Mike Bevan
My name is Mike Bevan. Bevan Engineering was founded in 2004 to provide highly specialized controls and software solutions for manufacturing facilities and OEMs. Many clients - including Fortune 500 companies -  have been using Bevan Engineering  products and services world-wide. I  have been providing controls and software engineering solutions throughout the Miami Valley, Ohio area for over 30 years. 
mike@bevanengineering.com
937-974-0335
Rockwell Systems
Overview
Rockwell's Factory Talk Transaction Manager (FTTM) based PLC database integration is a very robust method to exchange data between your PLC equipment and database server systems while using "off the shelf" products. Furthermore, the skills necessary to implement this type of solution are typically found in-house.

Database information is stored on one to many database servers. Using some unique identifier (usually, a bar code scan), a database transaction is requested. Via the FTTM system, data from the database server is transferred to the PLC. Once operation is complete, information is written back to the database server (if required).

Factory Talk Transaction Manager
Factory Talk Transaction Manager is a Rockwell product used to exchange data with a PLC. This system was formerly called RSSQL or "Rascal". Tags/addresses in PLC equipment are "bound" to FTTM transactions. By triggering these transactions via the PLC program, data can be exchanged between the processor and database without the need of an intermediate computer.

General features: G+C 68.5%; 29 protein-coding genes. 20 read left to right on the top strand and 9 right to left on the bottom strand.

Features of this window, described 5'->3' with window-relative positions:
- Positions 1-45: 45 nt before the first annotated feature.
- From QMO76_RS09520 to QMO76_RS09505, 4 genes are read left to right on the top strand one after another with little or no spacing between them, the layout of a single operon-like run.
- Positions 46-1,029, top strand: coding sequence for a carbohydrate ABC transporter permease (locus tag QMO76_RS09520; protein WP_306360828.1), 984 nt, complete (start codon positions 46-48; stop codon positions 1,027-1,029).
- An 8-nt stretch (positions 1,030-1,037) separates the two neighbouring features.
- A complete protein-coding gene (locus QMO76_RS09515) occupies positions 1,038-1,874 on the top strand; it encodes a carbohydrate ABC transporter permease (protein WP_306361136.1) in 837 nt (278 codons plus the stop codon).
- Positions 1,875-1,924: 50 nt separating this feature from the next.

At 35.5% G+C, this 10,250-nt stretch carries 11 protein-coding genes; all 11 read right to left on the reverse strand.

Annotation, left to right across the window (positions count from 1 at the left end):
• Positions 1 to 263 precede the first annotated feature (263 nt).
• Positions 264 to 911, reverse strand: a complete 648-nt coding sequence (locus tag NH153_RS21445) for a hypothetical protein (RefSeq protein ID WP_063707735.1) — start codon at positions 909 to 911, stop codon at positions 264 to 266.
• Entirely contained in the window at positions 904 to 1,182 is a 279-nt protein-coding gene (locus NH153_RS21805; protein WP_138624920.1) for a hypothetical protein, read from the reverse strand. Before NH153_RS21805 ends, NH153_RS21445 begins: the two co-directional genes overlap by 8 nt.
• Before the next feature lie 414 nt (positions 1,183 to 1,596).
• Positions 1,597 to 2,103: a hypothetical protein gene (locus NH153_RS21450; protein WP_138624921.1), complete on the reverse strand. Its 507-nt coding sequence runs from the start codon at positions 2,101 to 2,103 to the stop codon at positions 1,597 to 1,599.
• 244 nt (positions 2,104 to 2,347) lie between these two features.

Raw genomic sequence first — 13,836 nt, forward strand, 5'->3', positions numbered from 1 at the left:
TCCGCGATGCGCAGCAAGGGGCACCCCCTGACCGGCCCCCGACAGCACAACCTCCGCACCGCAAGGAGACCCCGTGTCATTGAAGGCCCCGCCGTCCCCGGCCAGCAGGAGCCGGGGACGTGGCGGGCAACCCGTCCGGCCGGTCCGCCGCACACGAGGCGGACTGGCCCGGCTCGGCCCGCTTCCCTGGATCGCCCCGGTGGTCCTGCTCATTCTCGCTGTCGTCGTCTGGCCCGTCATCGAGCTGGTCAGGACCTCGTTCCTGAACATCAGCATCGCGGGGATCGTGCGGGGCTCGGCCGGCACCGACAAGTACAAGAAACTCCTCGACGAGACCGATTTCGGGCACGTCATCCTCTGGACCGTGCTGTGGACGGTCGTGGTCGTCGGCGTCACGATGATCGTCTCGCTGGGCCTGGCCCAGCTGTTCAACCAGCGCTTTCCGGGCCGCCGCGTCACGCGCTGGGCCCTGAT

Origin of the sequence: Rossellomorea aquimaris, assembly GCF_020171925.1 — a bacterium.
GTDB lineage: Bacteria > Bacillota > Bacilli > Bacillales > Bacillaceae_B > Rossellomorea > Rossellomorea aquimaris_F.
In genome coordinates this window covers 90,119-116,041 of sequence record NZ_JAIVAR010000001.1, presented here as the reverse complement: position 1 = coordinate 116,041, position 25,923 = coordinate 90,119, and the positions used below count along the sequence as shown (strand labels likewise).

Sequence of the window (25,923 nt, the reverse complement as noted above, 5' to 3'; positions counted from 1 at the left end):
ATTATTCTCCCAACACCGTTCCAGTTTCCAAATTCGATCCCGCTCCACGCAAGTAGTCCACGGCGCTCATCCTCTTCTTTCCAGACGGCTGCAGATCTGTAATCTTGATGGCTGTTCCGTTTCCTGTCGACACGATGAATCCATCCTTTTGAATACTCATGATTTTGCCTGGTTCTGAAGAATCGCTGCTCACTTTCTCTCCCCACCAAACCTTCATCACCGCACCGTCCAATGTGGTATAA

Stored procedures are created in the database with each stored procedure's parameters (both input and output) bound to a tag/address in a PLC. The Factory Talk Transaction Manager is used to bind stored procedure values to PLC registers.

Database
An SQL server database is required for storing data. Bevan Engineering can design this database and all it's associated tables for you. Once it's time to implement your project, your IT department can receive a copy of this database in it's detached form and attach it to your existing system. Alternately, scripts can be provided. Because I was out of manufacturing for several years, I worked as a C++ database programmer for a controlled access security company. I gained expert level skills in relational database design that includes indexes, foreign key contraints, stored procedures, etc.

If data from your existing server system is required, a stored procedure can be provided that will allow that access. This type of support is typically found in-house and minimizes the amount of access required from your administrators.

PLC
Bevan Engineering can modify any existing PLC logic to accommodate information received from your database systems. Conversely, if you choose to have your internal resources perform this portion of the project, FTTM transaction control logic will be provided with a very detailed design spec.

If this is a new process or you choose to replace an older PLC to something more robust and modern, a new PLC program can be written with the transaction handling logic included.

Overview
PC based PLC database integration is a fast, affordable, and very flexible design to exchange data between your PLC equipment and database server systems.